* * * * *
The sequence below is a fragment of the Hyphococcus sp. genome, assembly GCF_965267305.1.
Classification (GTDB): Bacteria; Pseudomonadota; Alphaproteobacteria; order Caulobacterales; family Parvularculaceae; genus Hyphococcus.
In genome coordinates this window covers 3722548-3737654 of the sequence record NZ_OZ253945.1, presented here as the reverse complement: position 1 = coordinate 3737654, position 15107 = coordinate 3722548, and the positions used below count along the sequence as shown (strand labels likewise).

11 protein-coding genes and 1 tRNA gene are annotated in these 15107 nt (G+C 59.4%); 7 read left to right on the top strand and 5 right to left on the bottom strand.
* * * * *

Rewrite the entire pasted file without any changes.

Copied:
The sequence below is a fragment of the Hyphococcus sp. genome, assembly GCF_965267305.1.
Classification (GTDB): Bacteria; Pseudomonadota; Alphaproteobacteria; order Caulobacterales; family Parvularculaceae; genus Hyphococcus.
In genome coordinates this window covers 3722548-3737654 of the sequence record NZ_OZ253945.1, presented here as the reverse complement: position 1 = coordinate 3737654, position 15107 = coordinate 3722548, and the positions used below count along the sequence as shown (strand labels likewise).

11 protein-coding genes and 1 tRNA gene are annotated in these 15107 nt (G+C 59.4%); 7 read left to right on the top strand and 5 right to left on the bottom strand.